In Austria, the remarkable Michael Aufhauser created Gut Aiderbichl, a true oasis of compassion for cows, foxes, dogs, cats, chickens, horses, pigs, cows, donkeys…and people. Gut Aiderbichl has since expanded throughout Austria and Germany. Michael’s original sanctuary – near the heart of Salzburg – is home to over a thousand rescued animals. When Michael negotiated the purchase of all the beagles from a chemical company after their use for product testing, there was concern among some European animal rights groups that negotiation was not appropriate. But Michael Aufhauser is a pragmatist who feels differently, as does Snoopy, one of his rescued beagles, who now runs and plays excitedly in confirmation of the fact that he has been given a second chance. Michael Aufhauser, looking at Snoopy as living proof of the positive outcome of his methodology, says “I am not concerned about my image. We cannot afford egos.”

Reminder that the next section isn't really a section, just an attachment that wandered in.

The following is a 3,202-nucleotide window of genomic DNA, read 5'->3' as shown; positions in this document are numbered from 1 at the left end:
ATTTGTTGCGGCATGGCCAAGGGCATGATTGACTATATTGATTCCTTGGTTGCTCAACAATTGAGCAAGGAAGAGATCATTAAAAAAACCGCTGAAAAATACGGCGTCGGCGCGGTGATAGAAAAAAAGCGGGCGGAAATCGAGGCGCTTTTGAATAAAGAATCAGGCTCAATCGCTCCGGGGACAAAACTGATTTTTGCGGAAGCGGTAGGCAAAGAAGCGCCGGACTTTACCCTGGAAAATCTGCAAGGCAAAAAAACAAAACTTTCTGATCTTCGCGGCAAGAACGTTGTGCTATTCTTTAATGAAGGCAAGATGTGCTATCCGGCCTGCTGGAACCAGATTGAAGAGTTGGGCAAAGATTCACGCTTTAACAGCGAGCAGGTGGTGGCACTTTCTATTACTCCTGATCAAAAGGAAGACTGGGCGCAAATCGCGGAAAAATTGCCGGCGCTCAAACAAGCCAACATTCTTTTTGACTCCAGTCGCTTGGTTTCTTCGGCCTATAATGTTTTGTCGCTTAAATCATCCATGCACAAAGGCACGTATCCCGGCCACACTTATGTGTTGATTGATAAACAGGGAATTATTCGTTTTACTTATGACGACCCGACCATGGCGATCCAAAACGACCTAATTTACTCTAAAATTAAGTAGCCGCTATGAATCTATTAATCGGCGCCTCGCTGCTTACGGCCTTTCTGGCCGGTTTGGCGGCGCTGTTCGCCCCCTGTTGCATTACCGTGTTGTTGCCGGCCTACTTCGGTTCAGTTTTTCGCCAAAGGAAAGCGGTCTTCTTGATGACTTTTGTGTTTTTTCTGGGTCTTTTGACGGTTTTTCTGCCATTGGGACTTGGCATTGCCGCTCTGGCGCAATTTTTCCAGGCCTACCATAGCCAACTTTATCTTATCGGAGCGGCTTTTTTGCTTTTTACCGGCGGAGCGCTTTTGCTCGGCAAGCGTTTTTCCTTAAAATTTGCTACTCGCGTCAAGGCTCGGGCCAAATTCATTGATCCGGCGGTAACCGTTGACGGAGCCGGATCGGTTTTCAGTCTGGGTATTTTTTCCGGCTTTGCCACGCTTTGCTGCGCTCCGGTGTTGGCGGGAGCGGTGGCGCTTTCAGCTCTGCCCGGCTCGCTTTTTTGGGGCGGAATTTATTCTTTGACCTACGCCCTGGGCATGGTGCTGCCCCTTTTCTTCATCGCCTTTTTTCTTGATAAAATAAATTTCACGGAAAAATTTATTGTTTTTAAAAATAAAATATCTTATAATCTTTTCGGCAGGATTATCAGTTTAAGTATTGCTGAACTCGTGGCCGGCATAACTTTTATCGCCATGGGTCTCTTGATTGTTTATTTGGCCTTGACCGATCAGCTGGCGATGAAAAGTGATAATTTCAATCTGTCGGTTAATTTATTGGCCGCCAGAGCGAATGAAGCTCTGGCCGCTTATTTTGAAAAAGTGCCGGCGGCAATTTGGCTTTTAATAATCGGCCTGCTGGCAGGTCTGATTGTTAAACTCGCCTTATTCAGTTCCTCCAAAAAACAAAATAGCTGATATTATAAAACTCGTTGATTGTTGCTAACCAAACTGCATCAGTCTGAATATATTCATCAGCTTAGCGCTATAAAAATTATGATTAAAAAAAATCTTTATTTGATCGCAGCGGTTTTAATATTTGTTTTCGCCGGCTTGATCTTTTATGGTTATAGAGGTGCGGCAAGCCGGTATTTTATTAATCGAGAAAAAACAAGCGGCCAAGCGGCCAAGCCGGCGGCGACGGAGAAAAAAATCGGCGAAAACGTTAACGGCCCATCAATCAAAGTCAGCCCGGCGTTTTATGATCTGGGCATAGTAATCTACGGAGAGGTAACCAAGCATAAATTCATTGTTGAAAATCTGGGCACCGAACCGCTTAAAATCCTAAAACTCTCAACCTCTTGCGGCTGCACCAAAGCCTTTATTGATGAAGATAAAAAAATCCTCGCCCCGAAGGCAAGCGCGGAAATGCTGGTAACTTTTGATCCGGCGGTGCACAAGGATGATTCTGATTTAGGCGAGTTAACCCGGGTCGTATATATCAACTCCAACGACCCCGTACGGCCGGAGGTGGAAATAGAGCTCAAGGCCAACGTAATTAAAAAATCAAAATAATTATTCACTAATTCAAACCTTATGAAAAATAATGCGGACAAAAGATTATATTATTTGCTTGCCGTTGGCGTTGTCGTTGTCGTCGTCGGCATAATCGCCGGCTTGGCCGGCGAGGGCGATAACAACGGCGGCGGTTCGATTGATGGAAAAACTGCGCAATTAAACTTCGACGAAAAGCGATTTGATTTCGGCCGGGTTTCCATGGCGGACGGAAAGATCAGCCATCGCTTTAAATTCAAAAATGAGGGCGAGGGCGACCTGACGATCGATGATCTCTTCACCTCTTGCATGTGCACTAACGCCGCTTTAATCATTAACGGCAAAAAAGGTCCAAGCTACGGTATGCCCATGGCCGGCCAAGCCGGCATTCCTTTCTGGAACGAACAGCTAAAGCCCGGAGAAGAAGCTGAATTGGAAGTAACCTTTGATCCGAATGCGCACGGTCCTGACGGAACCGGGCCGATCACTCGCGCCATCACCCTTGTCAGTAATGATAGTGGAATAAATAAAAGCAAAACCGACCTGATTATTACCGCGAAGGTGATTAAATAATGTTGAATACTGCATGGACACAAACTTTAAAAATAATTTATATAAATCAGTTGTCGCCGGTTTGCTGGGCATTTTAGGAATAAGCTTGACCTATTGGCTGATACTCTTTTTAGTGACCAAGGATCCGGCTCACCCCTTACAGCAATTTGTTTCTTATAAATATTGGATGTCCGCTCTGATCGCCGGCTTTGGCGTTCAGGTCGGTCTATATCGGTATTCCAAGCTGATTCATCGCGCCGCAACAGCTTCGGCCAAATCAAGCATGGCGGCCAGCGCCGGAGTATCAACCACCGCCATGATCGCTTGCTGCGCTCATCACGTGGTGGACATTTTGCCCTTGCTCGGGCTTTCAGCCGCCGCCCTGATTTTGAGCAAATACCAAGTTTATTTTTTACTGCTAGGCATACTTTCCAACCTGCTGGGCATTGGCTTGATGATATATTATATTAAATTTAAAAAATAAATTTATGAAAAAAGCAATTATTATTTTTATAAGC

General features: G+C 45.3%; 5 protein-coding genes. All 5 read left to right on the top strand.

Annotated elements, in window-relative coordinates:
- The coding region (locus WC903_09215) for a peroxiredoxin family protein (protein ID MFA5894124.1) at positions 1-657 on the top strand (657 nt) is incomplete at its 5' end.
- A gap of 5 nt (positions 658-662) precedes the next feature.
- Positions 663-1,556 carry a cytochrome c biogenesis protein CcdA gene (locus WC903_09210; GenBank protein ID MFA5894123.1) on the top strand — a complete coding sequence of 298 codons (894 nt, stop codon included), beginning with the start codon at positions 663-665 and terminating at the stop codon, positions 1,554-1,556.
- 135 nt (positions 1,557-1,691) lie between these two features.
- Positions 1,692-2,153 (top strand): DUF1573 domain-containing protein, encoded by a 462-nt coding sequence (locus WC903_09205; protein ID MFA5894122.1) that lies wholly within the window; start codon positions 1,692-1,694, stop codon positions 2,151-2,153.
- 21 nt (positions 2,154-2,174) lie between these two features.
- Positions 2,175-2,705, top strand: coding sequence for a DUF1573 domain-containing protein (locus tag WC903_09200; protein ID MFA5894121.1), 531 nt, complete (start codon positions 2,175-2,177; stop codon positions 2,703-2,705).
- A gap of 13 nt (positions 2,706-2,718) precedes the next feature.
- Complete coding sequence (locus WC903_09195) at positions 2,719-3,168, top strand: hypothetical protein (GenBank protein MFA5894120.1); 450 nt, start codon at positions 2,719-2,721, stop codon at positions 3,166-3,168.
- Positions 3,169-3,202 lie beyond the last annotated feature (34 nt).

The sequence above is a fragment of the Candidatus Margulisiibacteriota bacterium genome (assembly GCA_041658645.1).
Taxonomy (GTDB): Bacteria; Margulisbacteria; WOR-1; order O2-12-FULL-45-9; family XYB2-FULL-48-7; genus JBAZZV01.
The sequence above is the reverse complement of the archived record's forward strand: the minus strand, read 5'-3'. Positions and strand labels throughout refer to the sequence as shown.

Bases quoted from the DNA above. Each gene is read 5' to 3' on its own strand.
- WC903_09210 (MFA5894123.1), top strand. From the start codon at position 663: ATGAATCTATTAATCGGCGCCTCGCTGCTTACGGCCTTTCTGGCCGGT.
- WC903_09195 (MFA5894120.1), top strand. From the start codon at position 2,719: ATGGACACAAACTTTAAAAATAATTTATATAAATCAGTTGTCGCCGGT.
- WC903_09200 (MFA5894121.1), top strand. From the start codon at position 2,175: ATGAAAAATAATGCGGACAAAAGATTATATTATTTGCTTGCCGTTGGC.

In Suriname, Dr. Russell Mittermeier, President of Conservation International and a man who has probably saved more precious biodiversity worldwide than any single individual, led us into the heart of the greatest intact tropical rainforest left on earth: the Central Suriname Nature Reserve where he did his field research on primates for his Ph.D. while at Harvard. Mittermeier’s long-term commitment to this remarkable country has resulted in one of the most outstanding examples of global conservation anywhere. Chief Ashonko Alalparoe, head of the 800 member Trio tribe living just south of the Nature Reserve, told us “Russell is a man who helps others.”